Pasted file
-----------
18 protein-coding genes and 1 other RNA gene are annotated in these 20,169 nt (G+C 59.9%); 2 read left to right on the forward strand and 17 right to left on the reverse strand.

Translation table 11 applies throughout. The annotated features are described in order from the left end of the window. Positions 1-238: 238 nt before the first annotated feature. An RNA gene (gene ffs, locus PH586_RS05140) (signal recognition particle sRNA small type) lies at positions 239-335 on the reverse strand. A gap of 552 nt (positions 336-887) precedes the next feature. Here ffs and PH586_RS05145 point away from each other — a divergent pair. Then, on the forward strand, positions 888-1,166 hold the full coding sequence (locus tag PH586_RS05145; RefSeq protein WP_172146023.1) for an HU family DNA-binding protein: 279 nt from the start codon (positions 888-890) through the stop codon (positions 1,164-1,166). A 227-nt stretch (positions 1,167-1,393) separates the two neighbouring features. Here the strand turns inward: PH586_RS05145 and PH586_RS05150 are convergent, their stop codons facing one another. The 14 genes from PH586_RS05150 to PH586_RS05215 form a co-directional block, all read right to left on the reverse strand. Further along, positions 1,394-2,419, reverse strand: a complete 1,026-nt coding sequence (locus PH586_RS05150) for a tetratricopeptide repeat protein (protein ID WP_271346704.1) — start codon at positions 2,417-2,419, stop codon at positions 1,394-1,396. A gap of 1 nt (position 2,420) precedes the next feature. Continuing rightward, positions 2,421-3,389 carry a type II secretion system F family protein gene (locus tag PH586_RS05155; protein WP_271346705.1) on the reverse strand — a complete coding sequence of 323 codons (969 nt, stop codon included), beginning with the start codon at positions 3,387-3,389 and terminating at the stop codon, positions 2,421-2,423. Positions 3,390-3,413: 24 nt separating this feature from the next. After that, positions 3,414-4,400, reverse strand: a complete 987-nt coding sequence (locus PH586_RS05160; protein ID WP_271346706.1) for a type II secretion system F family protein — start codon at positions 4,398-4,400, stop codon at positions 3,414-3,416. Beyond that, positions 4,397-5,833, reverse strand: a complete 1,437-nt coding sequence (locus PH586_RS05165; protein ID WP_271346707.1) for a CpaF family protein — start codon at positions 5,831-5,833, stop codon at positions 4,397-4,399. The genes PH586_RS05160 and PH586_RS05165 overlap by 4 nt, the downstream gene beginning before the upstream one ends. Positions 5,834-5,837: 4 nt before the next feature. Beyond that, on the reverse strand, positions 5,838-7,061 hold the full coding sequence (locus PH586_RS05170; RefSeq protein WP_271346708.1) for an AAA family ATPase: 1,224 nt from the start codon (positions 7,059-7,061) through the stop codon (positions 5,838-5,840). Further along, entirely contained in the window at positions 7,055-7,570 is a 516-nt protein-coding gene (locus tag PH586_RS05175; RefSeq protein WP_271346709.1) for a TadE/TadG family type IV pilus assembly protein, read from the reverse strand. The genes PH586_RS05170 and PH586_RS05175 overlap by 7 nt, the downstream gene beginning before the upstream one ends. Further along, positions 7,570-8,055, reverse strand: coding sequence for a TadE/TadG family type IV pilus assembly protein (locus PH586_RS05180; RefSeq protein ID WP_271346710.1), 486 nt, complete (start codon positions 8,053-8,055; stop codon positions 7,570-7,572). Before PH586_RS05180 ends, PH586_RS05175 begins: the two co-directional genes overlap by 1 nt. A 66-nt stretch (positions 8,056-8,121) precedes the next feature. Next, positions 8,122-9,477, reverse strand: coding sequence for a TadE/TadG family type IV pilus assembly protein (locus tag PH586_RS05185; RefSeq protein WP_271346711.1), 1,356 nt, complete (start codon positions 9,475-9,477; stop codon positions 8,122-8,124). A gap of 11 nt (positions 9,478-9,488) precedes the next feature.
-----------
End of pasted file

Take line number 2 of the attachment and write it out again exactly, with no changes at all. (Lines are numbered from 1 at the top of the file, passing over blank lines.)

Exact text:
Translation table 11 applies throughout. The annotated features are described in order from the left end of the window. Positions 1-238: 238 nt before the first annotated feature. An RNA gene (gene ffs, locus PH586_RS05140) (signal recognition particle sRNA small type) lies at positions 239-335 on the reverse strand. A gap of 552 nt (positions 336-887) precedes the next feature. Here ffs and PH586_RS05145 point away from each other — a divergent pair. Then, on the forward strand, positions 888-1,166 hold the full coding sequence (locus tag PH586_RS05145; RefSeq protein WP_172146023.1) for an HU family DNA-binding protein: 279 nt from the start codon (positions 888-890) through the stop codon (positions 1,164-1,166). A 227-nt stretch (positions 1,167-1,393) separates the two neighbouring features. Here the strand turns inward: PH586_RS05145 and PH586_RS05150 are convergent, their stop codons facing one another. The 14 genes from PH586_RS05150 to PH586_RS05215 form a co-directional block, all read right to left on the reverse strand. Further along, positions 1,394-2,419, reverse strand: a complete 1,026-nt coding sequence (locus PH586_RS05150) for a tetratricopeptide repeat protein (protein ID WP_271346704.1) — start codon at positions 2,417-2,419, stop codon at positions 1,394-1,396. A gap of 1 nt (position 2,420) precedes the next feature. Continuing rightward, positions 2,421-3,389 carry a type II secretion system F family protein gene (locus tag PH586_RS05155; protein WP_271346705.1) on the reverse strand — a complete coding sequence of 323 codons (969 nt, stop codon included), beginning with the start codon at positions 3,387-3,389 and terminating at the stop codon, positions 2,421-2,423. Positions 3,390-3,413: 24 nt separating this feature from the next. After that, positions 3,414-4,400, reverse strand: a complete 987-nt coding sequence (locus PH586_RS05160; protein ID WP_271346706.1) for a type II secretion system F family protein — start codon at positions 4,398-4,400, stop codon at positions 3,414-3,416. Beyond that, positions 4,397-5,833, reverse strand: a complete 1,437-nt coding sequence (locus PH586_RS05165; protein ID WP_271346707.1) for a CpaF family protein — start codon at positions 5,831-5,833, stop codon at positions 4,397-4,399. The genes PH586_RS05160 and PH586_RS05165 overlap by 4 nt, the downstream gene beginning before the upstream one ends. Positions 5,834-5,837: 4 nt before the next feature. Beyond that, on the reverse strand, positions 5,838-7,061 hold the full coding sequence (locus PH586_RS05170; RefSeq protein WP_271346708.1) for an AAA family ATPase: 1,224 nt from the start codon (positions 7,059-7,061) through the stop codon (positions 5,838-5,840). Further along, entirely contained in the window at positions 7,055-7,570 is a 516-nt protein-coding gene (locus tag PH586_RS05175; RefSeq protein WP_271346709.1) for a TadE/TadG family type IV pilus assembly protein, read from the reverse strand. The genes PH586_RS05170 and PH586_RS05175 overlap by 7 nt, the downstream gene beginning before the upstream one ends. Further along, positions 7,570-8,055, reverse strand: coding sequence for a TadE/TadG family type IV pilus assembly protein (locus PH586_RS05180; RefSeq protein ID WP_271346710.1), 486 nt, complete (start codon positions 8,053-8,055; stop codon positions 7,570-7,572). Before PH586_RS05180 ends, PH586_RS05175 begins: the two co-directional genes overlap by 1 nt. A 66-nt stretch (positions 8,056-8,121) precedes the next feature. Next, positions 8,122-9,477, reverse strand: coding sequence for a TadE/TadG family type IV pilus assembly protein (locus tag PH586_RS05185; RefSeq protein WP_271346711.1), 1,356 nt, complete (start codon positions 9,475-9,477; stop codon positions 8,122-8,124). A gap of 11 nt (positions 9,478-9,488) precedes the next feature.